What is Peace?

The simplest definition of peace, would be the absence of war. We can think about it in terms of external realities, or inner emotional states (and I’ll explore that in more detail in the coming days).  Does peace mean absolute calm and tranquillity? Is there any difference between peace and stasis? I’m going to argue that for peace to be a useful concept, we need to define it, not as an absence of conflict, or as some kind of inactive, insipid, uninspiring state either. Peace, as an external reality or a state of mind, should be something we can realistically strive for, and then work with.

I don’t think it’s possible for humans to live without conflict. People have different ideas and needs and they won’t always fit neatly together. Contemplating the conflicting needs of fish and otters, birds of prey and endangered songbirds, we can see that nature is not inherently unchallenging either. For peace to be a realistic thing not an abstract ideal, it cannot be defined as the impossible ideal of freedom from conflict.

If we wanted some kind of Time-Machine-esk future where humans sit round being lazy and stupid (I wonder sometimes if the majority do) then we might define peace that way. Freedom from hard choices, from need, pain, distress, and so forth. Nothing to upset us. What kind of life would that be? There would be no scope to grow or prove your strength. There would be little inspiration or motivation to create. I feel very strongly that to flourish and live fulfilled lives, we need challenges. Druidry is all about creativity and living honourably – you can’t do that without choices and challenges. Peace cannot therefore, from a Druid perspective, be about having everything easy and painless.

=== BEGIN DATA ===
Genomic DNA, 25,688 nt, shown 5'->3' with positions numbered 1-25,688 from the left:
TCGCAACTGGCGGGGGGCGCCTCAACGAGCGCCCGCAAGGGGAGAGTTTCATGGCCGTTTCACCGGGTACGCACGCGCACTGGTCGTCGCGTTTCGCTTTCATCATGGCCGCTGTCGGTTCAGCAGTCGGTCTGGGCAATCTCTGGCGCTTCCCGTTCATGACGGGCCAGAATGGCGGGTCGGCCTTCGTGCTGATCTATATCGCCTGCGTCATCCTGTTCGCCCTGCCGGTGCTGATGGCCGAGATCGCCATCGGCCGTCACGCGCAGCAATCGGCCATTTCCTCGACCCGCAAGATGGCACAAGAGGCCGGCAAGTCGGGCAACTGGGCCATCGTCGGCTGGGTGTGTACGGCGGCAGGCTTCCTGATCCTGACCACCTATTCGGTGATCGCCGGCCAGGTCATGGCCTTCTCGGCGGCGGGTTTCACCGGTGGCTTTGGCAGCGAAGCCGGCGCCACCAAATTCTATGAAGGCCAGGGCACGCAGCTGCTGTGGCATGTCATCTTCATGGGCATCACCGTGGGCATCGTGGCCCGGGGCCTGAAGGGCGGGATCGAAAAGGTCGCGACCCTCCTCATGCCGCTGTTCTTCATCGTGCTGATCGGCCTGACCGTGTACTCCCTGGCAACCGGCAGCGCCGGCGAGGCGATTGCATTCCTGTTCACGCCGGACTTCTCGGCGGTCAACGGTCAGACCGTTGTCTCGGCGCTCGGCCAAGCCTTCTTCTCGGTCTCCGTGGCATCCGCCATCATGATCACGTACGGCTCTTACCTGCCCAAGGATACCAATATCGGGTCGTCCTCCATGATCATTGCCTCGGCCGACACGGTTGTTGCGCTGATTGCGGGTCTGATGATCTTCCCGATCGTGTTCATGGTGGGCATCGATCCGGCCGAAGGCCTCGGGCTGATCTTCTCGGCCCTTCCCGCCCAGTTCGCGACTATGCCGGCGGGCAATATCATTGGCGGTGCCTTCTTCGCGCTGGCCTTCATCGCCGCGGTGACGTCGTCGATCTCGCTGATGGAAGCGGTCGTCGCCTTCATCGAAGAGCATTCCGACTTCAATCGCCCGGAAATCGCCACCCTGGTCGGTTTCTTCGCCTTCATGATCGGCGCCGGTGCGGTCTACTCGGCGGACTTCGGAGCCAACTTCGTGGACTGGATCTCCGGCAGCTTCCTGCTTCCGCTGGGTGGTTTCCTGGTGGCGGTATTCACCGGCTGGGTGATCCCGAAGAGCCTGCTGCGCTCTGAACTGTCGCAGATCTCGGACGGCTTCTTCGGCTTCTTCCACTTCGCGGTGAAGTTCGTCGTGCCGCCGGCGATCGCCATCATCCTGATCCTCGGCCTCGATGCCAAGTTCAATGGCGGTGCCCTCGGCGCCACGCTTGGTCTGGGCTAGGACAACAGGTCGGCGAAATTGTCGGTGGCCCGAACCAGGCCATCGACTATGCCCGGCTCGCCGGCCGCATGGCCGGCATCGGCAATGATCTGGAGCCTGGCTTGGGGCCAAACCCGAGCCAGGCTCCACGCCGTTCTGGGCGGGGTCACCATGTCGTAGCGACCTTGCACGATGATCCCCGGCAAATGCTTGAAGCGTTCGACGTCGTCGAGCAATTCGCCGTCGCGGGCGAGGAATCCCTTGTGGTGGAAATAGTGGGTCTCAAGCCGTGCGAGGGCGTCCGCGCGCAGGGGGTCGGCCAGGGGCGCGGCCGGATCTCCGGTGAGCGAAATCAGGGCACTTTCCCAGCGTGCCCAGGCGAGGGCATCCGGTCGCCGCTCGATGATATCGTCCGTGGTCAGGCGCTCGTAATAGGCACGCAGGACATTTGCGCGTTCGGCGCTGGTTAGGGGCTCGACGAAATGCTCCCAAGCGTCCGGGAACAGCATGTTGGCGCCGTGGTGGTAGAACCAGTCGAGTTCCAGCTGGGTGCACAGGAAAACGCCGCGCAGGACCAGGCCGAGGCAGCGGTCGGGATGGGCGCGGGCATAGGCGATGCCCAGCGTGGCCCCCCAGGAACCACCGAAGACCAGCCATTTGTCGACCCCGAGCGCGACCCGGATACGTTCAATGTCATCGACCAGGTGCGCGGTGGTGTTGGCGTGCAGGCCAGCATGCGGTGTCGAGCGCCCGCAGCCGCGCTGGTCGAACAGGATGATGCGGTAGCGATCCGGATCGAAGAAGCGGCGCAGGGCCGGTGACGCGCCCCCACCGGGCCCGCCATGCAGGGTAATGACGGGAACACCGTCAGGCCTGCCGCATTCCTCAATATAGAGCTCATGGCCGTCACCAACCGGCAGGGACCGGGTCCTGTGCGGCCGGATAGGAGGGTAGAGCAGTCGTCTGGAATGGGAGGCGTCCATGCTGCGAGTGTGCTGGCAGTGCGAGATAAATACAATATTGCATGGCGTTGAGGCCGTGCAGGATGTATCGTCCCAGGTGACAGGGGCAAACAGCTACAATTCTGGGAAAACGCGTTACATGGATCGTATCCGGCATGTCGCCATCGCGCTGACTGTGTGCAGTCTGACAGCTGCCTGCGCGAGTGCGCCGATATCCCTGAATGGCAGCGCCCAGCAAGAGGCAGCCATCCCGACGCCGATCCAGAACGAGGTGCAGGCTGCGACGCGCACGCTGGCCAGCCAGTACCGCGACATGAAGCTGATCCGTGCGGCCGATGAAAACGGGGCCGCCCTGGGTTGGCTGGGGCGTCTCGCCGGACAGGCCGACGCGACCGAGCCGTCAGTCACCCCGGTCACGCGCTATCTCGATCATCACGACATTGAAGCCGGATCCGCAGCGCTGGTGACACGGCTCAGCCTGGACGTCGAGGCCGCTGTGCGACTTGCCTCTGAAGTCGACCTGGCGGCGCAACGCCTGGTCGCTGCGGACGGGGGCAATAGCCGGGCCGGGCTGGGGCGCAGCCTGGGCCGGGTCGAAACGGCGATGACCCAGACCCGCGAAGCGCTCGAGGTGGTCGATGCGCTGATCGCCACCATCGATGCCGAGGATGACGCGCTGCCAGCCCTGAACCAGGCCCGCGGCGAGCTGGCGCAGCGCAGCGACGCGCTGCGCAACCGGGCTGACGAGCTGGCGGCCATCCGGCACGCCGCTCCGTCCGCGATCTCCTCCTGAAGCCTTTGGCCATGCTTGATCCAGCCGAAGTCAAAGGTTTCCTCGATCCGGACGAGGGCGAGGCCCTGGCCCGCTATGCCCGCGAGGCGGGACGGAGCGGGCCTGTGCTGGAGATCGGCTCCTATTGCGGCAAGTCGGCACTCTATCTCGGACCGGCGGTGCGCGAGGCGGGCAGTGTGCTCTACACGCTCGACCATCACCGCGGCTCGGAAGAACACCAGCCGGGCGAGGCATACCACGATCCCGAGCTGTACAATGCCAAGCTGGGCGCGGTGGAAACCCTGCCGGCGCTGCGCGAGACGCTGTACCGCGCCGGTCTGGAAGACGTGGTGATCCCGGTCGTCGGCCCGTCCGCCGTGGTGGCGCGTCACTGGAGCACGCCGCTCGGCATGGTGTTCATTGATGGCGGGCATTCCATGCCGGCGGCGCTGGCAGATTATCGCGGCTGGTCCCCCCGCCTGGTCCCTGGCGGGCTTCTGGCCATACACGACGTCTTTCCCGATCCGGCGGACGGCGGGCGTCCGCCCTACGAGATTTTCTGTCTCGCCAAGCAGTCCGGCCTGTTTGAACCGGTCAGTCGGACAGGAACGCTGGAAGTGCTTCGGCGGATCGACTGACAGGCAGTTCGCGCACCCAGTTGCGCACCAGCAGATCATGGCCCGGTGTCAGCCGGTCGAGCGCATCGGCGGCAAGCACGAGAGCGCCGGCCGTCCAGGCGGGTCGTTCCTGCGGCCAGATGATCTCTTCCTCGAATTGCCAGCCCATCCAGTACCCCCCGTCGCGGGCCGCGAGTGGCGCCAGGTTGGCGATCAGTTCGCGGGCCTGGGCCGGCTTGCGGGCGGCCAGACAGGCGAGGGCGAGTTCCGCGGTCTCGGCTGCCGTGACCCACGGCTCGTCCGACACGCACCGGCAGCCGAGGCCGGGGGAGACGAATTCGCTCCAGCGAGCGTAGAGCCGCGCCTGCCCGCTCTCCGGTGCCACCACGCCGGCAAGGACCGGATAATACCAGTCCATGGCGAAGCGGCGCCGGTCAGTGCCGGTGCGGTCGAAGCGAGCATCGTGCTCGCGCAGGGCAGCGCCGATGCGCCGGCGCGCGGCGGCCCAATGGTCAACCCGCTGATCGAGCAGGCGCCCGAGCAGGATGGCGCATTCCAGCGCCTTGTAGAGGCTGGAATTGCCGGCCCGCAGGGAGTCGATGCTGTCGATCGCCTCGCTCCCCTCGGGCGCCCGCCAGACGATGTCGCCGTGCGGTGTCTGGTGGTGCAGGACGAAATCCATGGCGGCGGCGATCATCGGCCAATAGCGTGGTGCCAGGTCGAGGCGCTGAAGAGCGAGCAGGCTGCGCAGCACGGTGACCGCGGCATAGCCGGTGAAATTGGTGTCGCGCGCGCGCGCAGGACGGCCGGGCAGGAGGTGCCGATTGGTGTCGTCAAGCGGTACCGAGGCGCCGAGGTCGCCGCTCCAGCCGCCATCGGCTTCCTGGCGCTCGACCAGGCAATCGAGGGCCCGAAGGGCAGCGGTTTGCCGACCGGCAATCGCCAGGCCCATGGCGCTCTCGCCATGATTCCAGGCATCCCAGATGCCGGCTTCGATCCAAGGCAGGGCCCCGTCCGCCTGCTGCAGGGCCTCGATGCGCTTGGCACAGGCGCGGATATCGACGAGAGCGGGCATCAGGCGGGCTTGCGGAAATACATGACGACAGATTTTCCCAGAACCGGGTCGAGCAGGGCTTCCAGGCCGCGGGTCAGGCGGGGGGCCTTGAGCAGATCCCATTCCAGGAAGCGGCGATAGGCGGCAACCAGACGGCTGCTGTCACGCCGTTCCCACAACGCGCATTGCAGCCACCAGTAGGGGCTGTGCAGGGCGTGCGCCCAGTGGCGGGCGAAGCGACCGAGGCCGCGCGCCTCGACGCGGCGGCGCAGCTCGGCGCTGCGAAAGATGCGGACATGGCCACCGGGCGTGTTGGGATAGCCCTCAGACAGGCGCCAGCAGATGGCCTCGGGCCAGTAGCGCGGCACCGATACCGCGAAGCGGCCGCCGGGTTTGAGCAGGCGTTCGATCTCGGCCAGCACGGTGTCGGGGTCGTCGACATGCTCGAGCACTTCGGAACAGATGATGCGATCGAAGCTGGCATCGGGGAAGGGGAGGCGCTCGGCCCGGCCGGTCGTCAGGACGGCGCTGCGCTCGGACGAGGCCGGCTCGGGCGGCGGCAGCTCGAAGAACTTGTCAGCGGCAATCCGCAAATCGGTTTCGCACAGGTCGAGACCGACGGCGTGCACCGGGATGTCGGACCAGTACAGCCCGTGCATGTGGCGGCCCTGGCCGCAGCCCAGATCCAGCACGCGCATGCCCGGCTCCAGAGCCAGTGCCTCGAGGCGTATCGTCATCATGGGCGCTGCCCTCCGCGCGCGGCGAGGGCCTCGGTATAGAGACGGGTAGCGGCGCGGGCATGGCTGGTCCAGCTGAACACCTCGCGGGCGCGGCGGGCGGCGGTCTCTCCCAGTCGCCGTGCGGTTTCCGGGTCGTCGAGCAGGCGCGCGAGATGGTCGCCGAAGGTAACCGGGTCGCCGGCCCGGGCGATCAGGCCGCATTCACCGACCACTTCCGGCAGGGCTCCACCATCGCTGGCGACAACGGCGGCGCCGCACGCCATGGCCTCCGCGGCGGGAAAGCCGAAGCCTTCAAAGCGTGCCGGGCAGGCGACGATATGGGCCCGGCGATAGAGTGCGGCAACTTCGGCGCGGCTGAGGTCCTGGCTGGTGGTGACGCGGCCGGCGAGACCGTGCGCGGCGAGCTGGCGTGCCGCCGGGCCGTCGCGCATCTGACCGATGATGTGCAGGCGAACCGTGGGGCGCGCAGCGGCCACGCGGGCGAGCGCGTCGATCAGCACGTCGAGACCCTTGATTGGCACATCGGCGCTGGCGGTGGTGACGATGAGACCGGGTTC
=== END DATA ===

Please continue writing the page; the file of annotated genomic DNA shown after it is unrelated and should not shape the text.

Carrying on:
I have no way of talking about this on a social scale now, and must turn to the personal. From my experience, a sense of peace in a home does not come from everything being smooth and outwardly calm, nor from an absence of conflict. What it depends upon is those involved working honourably and co-operatively to try and find the best solutions for everyone, as an ongoing project. It’s the approach in which people speak gently, and listen to each other with respect. Conflicts arising in such an environment remain challenging, but the distress is kept minimal, and the seeking after resolution is a priority. Consequently it’s also very good as a pragmatic approach to life. This kind of peace gets things done well. 

So I offer this though. Peace is not a thing to achieve as a one off ‘and now we’ve done it.’ Peace is a way of life, an intention that informs action – just as honour and love do. They go together well. Being honourable is not a one off event or achievement, it’s how we live, moment to moment. I think that peace is the same. It’s a life choice – not a desire to live without conflict or difficulty, or the passive acceptance of whatever comes, but an approach. Peace means seeking solutions that work as best as possible for everyone, not the loudest voice forcing their will on others. Living peacefully means avoiding aggression as far as is possible, and not pushing others into it. There is no scope for peace without respect and honour, but where those are present, and are values shared by all, then peace can be created and sustained.

There will always be challenge and conflict. A dedication to peace, is a dedication to finding ways forwards, and through, or around issues. It is a dedication to good solutions and equality, to justice, fairness and honour. It’s a process that is internal and external, and ongoing.